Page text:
There are many species of bacteria that can cause infection, including Pseudomonas and Staphylococcus. Fortunately, your skin provides a protective barrier against many infections, preventing the bacteria from getting into your body.
However, surgical procedures involve opening your skin with an incision. This can allow the bacteria in and lead to surgical site infections. Sometimes these occur because the doctor did not scrub adequately prior to certain or properly sterilize an instrument. According to Johns Hopkins Medicine, there are three different types of surgical site infections.
Deep incisional infections
These occur underneath the surgical incision site. They extend beyond the level of the skin down into the muscles and other tissues underneath. An infection of this type can cause the incision to reopen on its own and produce pus.
Superficial incisional infections
These too occur at the site of incision but do not extend any deeper than the area of skin around it. You may observe pus from the wound site as well as other signs of infection, such as swelling, redness or warmth to the touch.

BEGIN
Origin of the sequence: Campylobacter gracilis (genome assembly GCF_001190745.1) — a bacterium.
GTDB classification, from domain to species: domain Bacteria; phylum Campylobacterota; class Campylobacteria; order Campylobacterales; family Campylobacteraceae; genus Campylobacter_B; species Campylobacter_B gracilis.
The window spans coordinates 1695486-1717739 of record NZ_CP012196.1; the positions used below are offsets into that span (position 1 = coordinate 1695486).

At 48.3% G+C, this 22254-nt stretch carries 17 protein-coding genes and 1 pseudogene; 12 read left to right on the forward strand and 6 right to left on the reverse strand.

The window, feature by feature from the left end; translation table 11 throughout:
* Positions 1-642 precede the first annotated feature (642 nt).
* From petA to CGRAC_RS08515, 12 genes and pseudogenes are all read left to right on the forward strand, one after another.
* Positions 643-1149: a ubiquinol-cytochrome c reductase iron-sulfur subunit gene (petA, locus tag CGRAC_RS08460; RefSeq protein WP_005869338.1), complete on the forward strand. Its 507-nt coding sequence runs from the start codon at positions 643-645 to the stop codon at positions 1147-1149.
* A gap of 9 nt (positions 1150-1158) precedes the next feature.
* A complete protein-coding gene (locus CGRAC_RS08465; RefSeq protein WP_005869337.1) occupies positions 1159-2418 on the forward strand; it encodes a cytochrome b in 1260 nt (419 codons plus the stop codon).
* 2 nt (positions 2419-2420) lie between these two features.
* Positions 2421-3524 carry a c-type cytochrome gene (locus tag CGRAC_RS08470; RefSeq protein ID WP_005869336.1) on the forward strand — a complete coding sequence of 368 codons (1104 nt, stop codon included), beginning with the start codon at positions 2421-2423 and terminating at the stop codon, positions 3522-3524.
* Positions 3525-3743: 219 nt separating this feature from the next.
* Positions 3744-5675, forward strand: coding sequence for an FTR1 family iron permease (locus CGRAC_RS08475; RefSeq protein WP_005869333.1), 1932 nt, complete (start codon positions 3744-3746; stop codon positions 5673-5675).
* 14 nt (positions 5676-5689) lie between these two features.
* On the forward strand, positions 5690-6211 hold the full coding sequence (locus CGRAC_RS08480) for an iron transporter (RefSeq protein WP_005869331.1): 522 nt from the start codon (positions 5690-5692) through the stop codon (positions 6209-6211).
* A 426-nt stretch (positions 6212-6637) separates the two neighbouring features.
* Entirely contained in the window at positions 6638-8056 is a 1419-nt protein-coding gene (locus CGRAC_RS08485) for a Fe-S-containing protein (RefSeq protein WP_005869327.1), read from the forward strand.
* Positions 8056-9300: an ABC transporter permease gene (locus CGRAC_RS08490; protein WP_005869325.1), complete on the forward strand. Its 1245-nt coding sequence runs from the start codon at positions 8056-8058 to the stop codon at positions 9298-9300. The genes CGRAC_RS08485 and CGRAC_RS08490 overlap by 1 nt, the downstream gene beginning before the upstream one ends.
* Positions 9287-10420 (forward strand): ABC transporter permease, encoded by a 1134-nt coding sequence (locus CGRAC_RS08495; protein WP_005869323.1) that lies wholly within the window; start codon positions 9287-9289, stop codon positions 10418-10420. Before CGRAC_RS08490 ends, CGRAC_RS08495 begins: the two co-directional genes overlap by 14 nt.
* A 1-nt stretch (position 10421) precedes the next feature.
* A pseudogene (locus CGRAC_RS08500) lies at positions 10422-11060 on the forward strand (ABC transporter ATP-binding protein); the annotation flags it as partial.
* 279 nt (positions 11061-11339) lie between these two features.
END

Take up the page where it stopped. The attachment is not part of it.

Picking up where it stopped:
Bacteria in the spaces between the organs can cause infection. Surgical infections can also affect any internal organs involved in the surgery. Inflammation from the infection can also produce pus. Because it occurs deep within the body, the pus can collect to form an abscess, which also involves tissue disintegration.
Sometimes during surgery, doctors place a drain underneath the skin to allow fluids to escape. They typically monitor the contents of the drainage to evaluate how the wound is healing. Pus from the drain is an indication of infection of an organ or internal cavity.